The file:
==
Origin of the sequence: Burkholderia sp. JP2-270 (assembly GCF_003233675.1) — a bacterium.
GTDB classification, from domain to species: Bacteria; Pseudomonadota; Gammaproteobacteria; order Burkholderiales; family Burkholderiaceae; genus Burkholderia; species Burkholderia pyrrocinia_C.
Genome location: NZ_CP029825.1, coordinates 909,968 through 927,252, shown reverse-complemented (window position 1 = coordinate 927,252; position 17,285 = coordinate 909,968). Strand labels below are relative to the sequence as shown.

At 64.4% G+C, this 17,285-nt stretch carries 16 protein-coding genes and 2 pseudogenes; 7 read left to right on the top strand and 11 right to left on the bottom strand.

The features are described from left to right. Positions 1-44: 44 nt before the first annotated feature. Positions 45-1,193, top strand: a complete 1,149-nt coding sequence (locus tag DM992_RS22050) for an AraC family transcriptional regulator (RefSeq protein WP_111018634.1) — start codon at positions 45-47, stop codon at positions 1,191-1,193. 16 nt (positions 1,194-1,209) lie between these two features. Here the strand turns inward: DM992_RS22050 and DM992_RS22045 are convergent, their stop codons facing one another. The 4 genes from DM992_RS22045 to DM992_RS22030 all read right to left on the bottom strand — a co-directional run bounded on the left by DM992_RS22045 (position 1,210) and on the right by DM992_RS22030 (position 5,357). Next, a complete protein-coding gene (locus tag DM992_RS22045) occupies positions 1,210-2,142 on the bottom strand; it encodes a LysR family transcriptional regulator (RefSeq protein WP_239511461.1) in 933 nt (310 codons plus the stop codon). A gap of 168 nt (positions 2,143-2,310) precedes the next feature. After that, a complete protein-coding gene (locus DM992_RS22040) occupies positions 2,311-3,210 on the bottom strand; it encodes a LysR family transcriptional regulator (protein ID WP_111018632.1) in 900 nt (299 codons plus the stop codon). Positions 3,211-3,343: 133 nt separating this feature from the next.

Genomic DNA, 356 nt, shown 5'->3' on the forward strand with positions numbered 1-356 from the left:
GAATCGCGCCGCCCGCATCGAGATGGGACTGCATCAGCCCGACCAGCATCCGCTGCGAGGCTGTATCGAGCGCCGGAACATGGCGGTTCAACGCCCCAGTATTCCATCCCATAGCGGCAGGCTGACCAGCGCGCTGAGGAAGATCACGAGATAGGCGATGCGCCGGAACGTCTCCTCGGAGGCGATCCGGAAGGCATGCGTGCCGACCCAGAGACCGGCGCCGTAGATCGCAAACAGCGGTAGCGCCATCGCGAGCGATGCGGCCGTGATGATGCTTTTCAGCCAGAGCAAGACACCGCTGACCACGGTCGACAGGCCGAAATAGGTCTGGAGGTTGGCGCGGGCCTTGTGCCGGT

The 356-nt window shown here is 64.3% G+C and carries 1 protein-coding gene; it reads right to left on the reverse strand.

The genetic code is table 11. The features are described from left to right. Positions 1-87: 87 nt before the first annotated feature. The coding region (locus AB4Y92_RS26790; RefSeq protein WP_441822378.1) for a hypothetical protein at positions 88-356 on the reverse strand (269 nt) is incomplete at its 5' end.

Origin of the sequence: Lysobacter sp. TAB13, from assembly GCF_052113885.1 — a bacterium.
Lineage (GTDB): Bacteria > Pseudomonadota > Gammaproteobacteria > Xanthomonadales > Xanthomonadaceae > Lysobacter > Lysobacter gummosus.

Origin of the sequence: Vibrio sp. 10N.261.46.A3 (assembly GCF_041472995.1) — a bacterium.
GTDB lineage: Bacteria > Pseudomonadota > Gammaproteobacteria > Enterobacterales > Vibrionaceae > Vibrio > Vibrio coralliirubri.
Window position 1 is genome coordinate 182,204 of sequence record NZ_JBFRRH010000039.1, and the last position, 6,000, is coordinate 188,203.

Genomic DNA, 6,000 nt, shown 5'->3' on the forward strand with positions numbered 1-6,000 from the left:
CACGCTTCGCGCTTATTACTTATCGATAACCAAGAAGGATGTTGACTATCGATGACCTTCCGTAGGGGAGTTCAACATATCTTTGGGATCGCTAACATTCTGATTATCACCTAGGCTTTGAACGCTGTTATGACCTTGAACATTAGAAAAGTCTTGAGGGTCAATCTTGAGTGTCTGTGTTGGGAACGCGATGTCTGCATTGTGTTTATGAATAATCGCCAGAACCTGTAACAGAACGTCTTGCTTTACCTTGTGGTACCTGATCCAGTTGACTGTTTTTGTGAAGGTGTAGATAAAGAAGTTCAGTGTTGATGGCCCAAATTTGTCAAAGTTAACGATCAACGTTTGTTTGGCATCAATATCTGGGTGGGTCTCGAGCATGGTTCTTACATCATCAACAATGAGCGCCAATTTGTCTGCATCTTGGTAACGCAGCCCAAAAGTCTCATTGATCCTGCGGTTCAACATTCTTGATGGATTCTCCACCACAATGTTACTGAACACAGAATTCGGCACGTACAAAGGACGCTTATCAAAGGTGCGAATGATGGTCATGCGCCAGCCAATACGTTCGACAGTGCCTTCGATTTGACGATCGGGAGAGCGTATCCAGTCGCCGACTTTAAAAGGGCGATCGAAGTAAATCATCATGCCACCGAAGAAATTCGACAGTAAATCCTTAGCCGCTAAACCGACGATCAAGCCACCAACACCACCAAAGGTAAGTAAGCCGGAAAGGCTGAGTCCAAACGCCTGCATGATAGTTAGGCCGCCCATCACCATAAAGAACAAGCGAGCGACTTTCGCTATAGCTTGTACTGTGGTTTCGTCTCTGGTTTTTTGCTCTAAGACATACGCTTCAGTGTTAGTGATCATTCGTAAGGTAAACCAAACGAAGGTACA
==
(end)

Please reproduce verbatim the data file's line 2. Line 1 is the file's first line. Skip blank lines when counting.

GTDB classification, from domain to species: Bacteria; Pseudomonadota; Gammaproteobacteria; order Burkholderiales; family Burkholderiaceae; genus Burkholderia; species Burkholderia pyrrocinia_C.